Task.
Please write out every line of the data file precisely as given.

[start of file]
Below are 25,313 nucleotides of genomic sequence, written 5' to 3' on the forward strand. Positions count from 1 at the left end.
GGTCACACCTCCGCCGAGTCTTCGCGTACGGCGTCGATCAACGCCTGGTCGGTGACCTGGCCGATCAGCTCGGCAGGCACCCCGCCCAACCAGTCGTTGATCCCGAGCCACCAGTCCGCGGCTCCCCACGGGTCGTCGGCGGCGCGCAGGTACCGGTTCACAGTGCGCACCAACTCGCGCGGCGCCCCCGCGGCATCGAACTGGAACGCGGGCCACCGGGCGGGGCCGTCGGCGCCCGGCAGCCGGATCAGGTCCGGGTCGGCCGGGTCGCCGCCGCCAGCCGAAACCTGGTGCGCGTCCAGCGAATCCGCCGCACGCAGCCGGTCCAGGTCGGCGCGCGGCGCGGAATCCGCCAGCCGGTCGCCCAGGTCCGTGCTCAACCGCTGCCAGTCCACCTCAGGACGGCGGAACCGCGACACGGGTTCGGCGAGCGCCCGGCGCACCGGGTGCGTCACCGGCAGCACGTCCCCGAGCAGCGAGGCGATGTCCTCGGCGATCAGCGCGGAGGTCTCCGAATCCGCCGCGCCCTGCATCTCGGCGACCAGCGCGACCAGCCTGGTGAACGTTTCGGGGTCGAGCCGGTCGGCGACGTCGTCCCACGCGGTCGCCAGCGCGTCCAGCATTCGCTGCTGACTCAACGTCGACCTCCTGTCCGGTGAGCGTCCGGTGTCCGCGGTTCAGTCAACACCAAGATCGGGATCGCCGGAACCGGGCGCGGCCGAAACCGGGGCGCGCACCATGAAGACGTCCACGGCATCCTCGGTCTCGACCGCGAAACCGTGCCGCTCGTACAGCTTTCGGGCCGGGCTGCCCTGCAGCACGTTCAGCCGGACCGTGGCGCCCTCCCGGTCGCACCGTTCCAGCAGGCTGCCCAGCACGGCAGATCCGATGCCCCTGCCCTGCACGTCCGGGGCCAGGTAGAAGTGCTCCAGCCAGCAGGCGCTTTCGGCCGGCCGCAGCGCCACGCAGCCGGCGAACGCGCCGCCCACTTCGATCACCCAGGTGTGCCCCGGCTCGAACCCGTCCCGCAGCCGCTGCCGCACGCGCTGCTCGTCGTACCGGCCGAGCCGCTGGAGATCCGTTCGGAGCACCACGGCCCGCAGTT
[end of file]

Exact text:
Below are 25,313 nucleotides of genomic sequence, written 5' to 3' on the forward strand. Positions count from 1 at the left end.
GGTCACACCTCCGCCGAGTCTTCGCGTACGGCGTCGATCAACGCCTGGTCGGTGACCTGGCCGATCAGCTCGGCAGGCACCCCGCCCAACCAGTCGTTGATCCCGAGCCACCAGTCCGCGGCTCCCCACGGGTCGTCGGCGGCGCGCAGGTACCGGTTCACAGTGCGCACCAACTCGCGCGGCGCCCCCGCGGCATCGAACTGGAACGCGGGCCACCGGGCGGGGCCGTCGGCGCCCGGCAGCCGGATCAGGTCCGGGTCGGCCGGGTCGCCGCCGCCAGCCGAAACCTGGTGCGCGTCCAGCGAATCCGCCGCACGCAGCCGGTCCAGGTCGGCGCGCGGCGCGGAATCCGCCAGCCGGTCGCCCAGGTCCGTGCTCAACCGCTGCCAGTCCACCTCAGGACGGCGGAACCGCGACACGGGTTCGGCGAGCGCCCGGCGCACCGGGTGCGTCACCGGCAGCACGTCCCCGAGCAGCGAGGCGATGTCCTCGGCGATCAGCGCGGAGGTCTCCGAATCCGCCGCGCCCTGCATCTCGGCGACCAGCGCGACCAGCCTGGTGAACGTTTCGGGGTCGAGCCGGTCGGCGACGTCGTCCCACGCGGTCGCCAGCGCGTCCAGCATTCGCTGCTGACTCAACGTCGACCTCCTGTCCGGTGAGCGTCCGGTGTCCGCGGTTCAGTCAACACCAAGATCGGGATCGCCGGAACCGGGCGCGGCCGAAACCGGGGCGCGCACCATGAAGACGTCCACGGCATCCTCGGTCTCGACCGCGAAACCGTGCCGCTCGTACAGCTTTCGGGCCGGGCTGCCCTGCAGCACGTTCAGCCGGACCGTGGCGCCCTCCCGGTCGCACCGTTCCAGCAGGCTGCCCAGCACGGCAGATCCGATGCCCCTGCCCTGCACGTCCGGGGCCAGGTAGAAGTGCTCCAGCCAGCAGGCGCTTTCGGCCGGCCGCAGCGCCACGCAGCCGGCGAACGCGCCGCCCACTTCGATCACCCAGGTGTGCCCCGGCTCGAACCCGTCCCGCAGCCGCTGCCGCACGCGCTGCTCGTCGTACCGGCCGAGCCGCTGGAGATCCGTTCGGAGCACCACGGCCCGCAGTT